Extreme Speed Prop Planes Discuss the need for speed with fast prop planes (Screamin Demon, Diamond Dust, Shrikes or any REAL sound breakin'''' plane)

Why the Speedboy Patriot went 170 mph

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Old 01-06-2008, 02:17 AM
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Mike Connor
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Default Why the Speedboy Patriot went 170 mph

OK, I have too much time on my hands but someone had to figure out this pitch x rpm stuff.

Here is how this Patriot made it to 170 mph in a dive with a 10x8 and why I predict 201 mph in a dive with a 9x10 prop. The theoretical speed considering pitch and rpm must also consider the propeller airfoil and airframe drag to be accurate. Since the propeller airfoil and the airframe drag is usually ignored and counteract each other, the straight pitch x rpm is often not to far off. As we try to go faster we use sleeker airframes to over come the ever increasing drag with speed. This often keeps the simple pitch x rpm some what accurate in the speed range our models fly. Put the same prop and engine on a 60 trainer and we see the formula is not even close.

To calculate speeds I used information from http://www.apcprop.com/ and http://www.grc.nasa.gov/WWW/K-12/airplane/foil2.html . I think I can trust APC props and NASA. I would like to start with a quote from the APC site that says

“The dominant basis for the primary airfoil shape used in most APC propellers is similar to the NACA 4412 and Clark-Y airfoils, except the leading edge is somewhat lower. Also, the aft region is somewhat thicker. This alters the zero-lift angle by approximately one degree and provides greater lift without having to twist the blade even more.”

The NACA 4412 airfoil has a camber of 4% and if we put that in the foil simulator on the NASA site we can see that it has a lift factor equal to an AOA of about 4 degrees. We then add 1 degree because of the altered zero-lift angle as stated on the APC site. We then have an airfoil lift factor equivalent to 5 degrees pitch. A 10 x 8 prop is twisted 15 degrees at the tip to give it an 8” pitch. Therefore, because of the airfoil shape, we have a pitch equivalent to 1.33 times 8 (15 degrees for pitch and 5 degrees for airfoil) or a 10 x 10.64 prop.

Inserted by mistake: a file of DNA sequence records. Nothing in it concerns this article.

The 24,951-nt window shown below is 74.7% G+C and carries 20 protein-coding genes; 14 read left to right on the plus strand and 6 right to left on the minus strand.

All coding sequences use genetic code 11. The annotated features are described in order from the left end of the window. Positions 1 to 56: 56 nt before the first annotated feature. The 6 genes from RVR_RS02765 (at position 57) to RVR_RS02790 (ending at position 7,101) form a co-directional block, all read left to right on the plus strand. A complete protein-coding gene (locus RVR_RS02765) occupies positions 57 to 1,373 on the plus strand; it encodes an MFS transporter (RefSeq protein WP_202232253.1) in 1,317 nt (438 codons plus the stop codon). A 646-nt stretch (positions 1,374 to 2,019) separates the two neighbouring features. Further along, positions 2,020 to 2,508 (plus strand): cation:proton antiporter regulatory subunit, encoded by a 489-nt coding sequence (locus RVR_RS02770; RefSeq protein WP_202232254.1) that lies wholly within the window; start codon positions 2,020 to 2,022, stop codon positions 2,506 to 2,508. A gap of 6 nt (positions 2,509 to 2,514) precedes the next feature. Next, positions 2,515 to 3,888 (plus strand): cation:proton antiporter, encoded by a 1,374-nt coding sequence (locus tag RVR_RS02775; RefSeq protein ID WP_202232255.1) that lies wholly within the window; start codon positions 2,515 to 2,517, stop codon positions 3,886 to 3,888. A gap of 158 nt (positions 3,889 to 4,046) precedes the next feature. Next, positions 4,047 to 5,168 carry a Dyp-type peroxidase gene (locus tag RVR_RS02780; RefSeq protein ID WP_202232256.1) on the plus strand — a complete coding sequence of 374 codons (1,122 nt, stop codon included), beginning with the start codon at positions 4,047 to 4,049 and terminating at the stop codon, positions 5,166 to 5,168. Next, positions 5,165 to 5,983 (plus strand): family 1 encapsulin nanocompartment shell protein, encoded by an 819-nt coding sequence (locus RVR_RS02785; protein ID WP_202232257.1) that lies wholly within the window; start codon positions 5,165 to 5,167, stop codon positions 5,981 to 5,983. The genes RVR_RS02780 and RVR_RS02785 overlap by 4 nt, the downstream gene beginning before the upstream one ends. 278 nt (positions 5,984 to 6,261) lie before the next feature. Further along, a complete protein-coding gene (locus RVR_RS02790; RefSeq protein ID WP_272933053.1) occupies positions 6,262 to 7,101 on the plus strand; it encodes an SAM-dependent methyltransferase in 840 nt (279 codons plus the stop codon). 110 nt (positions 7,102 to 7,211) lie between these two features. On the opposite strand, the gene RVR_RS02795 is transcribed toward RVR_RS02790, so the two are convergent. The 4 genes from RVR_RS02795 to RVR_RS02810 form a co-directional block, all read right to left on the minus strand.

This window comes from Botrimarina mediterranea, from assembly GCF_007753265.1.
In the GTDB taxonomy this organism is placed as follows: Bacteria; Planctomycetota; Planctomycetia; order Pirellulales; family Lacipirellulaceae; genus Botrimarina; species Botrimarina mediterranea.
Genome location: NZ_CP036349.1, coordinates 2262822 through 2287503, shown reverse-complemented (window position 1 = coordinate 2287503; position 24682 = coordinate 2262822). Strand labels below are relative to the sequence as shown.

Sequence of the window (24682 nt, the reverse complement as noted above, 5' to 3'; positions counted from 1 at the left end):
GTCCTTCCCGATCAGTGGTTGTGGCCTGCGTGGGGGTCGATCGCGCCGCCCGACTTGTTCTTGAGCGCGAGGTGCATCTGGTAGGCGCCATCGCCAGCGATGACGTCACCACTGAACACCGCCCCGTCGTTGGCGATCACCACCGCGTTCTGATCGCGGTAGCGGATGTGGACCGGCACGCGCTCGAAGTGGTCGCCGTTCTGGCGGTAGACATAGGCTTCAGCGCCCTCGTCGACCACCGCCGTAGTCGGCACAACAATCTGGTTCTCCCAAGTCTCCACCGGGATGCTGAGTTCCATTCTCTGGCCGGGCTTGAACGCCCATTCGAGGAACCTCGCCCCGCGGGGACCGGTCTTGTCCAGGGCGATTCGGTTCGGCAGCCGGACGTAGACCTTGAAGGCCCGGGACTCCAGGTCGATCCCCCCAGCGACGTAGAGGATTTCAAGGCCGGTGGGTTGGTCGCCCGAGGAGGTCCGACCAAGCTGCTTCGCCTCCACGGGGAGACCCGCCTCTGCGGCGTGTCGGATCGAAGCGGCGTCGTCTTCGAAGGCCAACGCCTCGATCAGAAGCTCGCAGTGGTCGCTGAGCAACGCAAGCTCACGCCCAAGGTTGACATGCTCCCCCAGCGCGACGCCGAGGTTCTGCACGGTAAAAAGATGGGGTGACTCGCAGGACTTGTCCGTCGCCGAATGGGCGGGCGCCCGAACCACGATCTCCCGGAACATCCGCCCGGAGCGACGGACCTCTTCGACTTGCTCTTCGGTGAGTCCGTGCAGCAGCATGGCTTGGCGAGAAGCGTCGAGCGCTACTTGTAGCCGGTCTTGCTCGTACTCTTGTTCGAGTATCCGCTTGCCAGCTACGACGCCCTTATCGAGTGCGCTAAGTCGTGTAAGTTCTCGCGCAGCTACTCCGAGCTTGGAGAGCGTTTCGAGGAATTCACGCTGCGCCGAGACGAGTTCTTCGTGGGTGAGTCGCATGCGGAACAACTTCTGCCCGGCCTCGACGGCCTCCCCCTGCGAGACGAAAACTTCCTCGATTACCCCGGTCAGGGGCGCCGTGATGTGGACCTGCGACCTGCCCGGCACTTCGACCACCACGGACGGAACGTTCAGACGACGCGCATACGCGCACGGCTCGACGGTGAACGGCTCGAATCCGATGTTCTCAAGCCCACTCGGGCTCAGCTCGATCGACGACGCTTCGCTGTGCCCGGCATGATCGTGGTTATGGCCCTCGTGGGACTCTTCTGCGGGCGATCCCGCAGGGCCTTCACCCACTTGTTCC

The Rossi 53 is not timed for high rpm and gets a static 15,500 rpm with a 10 x 8. A typical unloading of about 1500 rpm would take it to 17,000 rpm. After that the engine timing and the pipe would act as a governor and not allow much more, even in a dive. At this point the prop would act as a huge break if the plane tried to go faster. Calculating a theoretical speed using 17,000 rpm, using our equivalent prop size of 10 x 10.64 and not losing anything to drag because of the steep dive you come up with, you guessed it, 171 mph. Now where have we heard that # before?

Do the same thing with a 9x10 prop and we come up with an equivalent pitch of 12.5. The same rpm is used because of engine and pipe timing and no loss to drag because of the dive. The speed will be 201 mph if flutter does not take it out. It is interesting to note that the actual speed of 133 mph in level flight would be an actual prop efficiency of 78%.

No arbitrary views but any other thoughts are welcome if you made it this far
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Old 01-06-2008, 09:23 AM
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Default RE: Why the Speedboy Patriot went 170 mph

Thanks Mike, that was clear and made a lot of sense. The braking effect of a spinning prop can be powerful. I've notice on some planes that if the prop is not turning, that the plane actually lands hotter vs. a running engine at low idle. I wonder if the prop not turning would have less braking/drag (air stalled) in a dive than a spinning prop?
Just try to stop an engine from wind-milling at those speed.
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Old 01-06-2008, 09:47 AM
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Default RE: Why the Speedboy Patriot went 170 mph

Then we are in the electric hot liners region, climb to altitude fold the prop and zoom down.
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Old 01-06-2008, 11:12 AM
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Mike Connor
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Default RE: Why the Speedboy Patriot went 170 mph


ORIGINAL: freakingfast

I wonder if the prop not turning would have less braking/drag (air stalled) in a dive than a spinning prop?
With a few thousand hours in single and multi engine propeller aircraft I did not see a stopped propeller in flight unless it was feathered. I did have two props (one twin and one single) quit turning during the landing roll out. however, someone else has answered you question.
Either the stopped prop or the windmilling prop could have more drag. It depends on pitch, prop length and speed. For more info and graphs visit.